FWIW if the bindings wear so that even new cleats are loose in them, a little Dremel tool surgery can restore them. All you need to do is to dress the claw where it bears/stops against the kicker ramp (see photo upthread) and normality is restored. New pedals come with the opening between the jaws about 0.5mm smaller than the length of a new cleat, something like that. Any more than 1.0mm smaller and stepping in becomes more difficult than is necessary. Because of the position of the stopper, you only need remove about 0.25mm to close up the opening about 0.5mm.

cheers


I was in Kona, HI a few years back renting bikes and brought my own M747 pedals. The mechanic came back and said the bearings had a lot of play (which they had some, but that didn't mean they were worn out or unsafe, because the bearings can be serviced and adjusted). I made the mistake of saying that I could just replace them with the 520s that I could get for about $25. The German guy that apparently owned the place went into a rant about that was cheaper than he pays for them, that it's hurting the shops, that my pedals were shot because the grease was dried up (which they weren't and just needed a bearing adjustment, and cup and cone bearings are different than bushing bearings which is what he seemed to be thinking about), blah, blah. Kinda funny when I think about the exchange now. Lesson learned: don't talk to the bike shop about how cheap you can buy something on the internet.

zenitb
Posts: 107
Joined: 7 Aug 2018, 9:59pm
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Re: New SPD pedals

Postby zenitb » 10 Jan 2019, 5:26pm

MikeDee wrote:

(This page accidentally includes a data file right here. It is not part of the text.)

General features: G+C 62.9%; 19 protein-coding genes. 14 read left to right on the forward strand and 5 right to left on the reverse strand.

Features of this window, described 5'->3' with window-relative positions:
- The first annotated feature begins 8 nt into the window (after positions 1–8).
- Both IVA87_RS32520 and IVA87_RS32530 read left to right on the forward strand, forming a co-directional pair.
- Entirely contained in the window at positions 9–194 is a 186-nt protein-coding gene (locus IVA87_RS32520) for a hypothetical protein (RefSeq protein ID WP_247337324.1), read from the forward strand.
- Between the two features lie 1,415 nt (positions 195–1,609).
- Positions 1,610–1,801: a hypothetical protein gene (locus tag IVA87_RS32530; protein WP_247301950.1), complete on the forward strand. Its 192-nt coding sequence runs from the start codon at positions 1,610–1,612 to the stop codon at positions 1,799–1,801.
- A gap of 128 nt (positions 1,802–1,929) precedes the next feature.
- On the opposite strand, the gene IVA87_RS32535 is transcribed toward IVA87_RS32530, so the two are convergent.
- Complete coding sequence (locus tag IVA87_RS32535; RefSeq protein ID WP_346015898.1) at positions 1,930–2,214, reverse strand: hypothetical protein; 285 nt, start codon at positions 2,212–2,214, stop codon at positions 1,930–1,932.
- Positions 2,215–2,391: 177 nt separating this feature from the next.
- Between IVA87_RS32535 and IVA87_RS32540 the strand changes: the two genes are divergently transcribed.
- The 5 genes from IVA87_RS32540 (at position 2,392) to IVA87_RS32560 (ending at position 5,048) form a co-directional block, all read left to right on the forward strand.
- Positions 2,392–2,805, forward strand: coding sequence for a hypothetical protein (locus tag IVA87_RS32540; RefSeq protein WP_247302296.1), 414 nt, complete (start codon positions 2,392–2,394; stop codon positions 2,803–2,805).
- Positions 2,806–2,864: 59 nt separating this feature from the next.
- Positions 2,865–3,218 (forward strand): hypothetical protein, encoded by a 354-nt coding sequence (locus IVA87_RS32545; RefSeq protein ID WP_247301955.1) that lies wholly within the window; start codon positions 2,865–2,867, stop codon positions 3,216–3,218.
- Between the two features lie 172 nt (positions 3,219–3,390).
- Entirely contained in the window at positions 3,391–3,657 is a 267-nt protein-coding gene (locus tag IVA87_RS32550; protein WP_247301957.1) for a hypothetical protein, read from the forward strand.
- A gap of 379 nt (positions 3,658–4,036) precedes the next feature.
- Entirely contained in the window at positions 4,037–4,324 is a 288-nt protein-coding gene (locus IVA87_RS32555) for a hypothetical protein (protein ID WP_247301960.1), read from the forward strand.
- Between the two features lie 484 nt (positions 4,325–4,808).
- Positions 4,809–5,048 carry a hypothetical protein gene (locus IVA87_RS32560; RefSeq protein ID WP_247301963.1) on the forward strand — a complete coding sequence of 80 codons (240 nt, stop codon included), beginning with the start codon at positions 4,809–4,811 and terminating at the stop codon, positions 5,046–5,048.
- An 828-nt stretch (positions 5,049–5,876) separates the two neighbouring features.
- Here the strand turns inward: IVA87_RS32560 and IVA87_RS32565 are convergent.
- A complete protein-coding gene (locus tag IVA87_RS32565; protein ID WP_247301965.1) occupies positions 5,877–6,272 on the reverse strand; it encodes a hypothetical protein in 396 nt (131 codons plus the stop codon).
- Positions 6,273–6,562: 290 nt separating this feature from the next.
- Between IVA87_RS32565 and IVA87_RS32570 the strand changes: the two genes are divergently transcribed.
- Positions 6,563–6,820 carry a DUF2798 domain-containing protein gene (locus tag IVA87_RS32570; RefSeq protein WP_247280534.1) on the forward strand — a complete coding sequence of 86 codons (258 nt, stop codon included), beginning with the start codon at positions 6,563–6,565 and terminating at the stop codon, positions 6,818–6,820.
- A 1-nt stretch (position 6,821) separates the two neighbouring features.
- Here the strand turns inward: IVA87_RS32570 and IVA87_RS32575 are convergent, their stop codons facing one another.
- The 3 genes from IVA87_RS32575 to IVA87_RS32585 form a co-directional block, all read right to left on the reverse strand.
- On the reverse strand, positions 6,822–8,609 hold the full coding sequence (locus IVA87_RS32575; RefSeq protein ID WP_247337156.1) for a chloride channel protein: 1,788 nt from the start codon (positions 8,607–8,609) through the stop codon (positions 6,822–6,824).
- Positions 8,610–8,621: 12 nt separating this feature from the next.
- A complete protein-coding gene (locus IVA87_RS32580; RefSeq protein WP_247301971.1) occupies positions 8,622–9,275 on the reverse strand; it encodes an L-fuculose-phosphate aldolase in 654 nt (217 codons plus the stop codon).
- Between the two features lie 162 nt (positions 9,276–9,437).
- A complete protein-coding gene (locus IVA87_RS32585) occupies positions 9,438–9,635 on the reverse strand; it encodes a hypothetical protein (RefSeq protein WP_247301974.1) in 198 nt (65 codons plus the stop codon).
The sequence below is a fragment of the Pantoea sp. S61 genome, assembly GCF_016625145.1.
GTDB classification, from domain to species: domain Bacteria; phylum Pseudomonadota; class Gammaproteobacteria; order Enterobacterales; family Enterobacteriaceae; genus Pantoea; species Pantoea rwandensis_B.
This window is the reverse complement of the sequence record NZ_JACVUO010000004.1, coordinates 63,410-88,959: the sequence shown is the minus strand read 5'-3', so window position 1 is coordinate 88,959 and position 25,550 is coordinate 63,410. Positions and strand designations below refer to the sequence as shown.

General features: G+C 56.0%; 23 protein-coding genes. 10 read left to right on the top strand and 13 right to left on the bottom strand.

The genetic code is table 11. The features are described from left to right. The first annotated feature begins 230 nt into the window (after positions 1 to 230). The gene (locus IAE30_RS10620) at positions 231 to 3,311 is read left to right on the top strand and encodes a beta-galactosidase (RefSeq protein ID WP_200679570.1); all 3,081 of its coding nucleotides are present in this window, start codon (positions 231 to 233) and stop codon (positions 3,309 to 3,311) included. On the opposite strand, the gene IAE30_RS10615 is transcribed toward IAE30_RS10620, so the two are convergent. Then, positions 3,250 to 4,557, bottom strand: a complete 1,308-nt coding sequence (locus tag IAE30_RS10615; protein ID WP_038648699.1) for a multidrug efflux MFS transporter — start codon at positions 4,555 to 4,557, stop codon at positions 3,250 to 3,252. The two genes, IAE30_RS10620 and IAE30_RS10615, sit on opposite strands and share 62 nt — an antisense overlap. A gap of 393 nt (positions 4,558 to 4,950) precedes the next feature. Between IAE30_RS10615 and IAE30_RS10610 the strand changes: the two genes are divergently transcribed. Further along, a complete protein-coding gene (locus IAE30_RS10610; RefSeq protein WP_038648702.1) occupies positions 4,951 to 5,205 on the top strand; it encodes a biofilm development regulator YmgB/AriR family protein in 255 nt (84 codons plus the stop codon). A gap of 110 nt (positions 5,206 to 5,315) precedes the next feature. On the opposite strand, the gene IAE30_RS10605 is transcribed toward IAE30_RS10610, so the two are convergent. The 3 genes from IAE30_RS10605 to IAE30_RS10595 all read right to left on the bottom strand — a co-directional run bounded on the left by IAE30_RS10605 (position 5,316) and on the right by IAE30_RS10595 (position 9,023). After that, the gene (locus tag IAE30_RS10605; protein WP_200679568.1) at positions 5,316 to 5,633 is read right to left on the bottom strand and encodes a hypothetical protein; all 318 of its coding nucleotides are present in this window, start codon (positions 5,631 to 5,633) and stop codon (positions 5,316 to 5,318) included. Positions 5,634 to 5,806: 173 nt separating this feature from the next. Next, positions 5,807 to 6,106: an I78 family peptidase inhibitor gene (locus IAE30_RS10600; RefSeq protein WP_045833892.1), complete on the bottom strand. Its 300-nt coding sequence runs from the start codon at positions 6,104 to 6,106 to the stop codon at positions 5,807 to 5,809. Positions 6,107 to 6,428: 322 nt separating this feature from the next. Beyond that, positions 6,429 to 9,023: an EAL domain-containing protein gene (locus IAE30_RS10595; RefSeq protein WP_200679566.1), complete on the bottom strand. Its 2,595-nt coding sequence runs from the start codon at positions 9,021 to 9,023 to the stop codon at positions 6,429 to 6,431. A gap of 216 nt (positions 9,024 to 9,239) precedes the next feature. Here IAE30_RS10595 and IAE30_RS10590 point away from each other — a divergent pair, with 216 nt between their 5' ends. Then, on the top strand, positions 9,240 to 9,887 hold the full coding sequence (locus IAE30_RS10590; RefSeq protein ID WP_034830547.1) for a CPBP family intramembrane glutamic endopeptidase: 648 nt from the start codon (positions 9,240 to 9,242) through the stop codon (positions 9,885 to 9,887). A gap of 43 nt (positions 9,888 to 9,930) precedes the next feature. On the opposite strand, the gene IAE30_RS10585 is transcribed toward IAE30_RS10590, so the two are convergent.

zenitb wrote:
Brucey wrote:
FWIW if the bindings wear so that even new cleats are loose in them, a little Dremel tool surgery can restore them. All you need to do is to dress the claw where it bears/stops against the kicker ramp .....

cheers


Ahh..interesting Brucey...I have an old pair of PD-959 XTR pedals retired due to premature release issues... (have kept them for the still smooth axles/bearings which fit my PD-M540s). I have done many happy miles with these pedals and it would be great to get them back. Maybe your demmel trick could resuscitate them?? I will definitely give it a go...


I've got a set of those. I was concerned about the plating flaking off and corrosion underneath so I quit using them. Concerned about corrosion causing the spindles to break. I wish they didn't plate the spindles (possible hydrogen embrittlement). A broken spindle could result in a nasty injury so I'm not taking any chances. Brucey, would you care to comment?


Mike I seriously would not worry about this. By all means confirm this with Brucey but if you check out the mountain bike forums (where people regularly jump, crash and abuse their pedals) your PD-M959 XTR pedals have a stellar reputation for strength and reliability, as have the practically identical (but cheaper) PD-M770 XT and PD-M540 pedals. Where Shimano HAVE had broken axle issues is ironically with the newer PD-M980 XTR and PD-M985 XTR pedals. These have a different, incompatible axle and the reports of breakages are inside the pedal...at the thinnest part. Your PD-M959 has no reported issues though.

See:
https://forums.mtbr.com/drivetrain-shif ... 51821.html

Brucey
Posts: 31975
Joined: 4 Jan 2012, 6:25pm

Re: New SPD pedals

Postby Brucey » 10 Jan 2019, 6:18pm

I have heard of one or two pedals with the lightweight (hollow, Allen key only) axles breaking (in the main part of the axle), but considering the number out there this is hardly significant. I have heard of many more where the axle has broken between the cone and locknut, or the hex fitting has split open when the pedal has seized in the crank and 'extra torque' is applied. [PD-M540 can be had with either black finished spindles or plated ones; the former look tatty more easily but are not going to run the risk of being embrittled during plating.]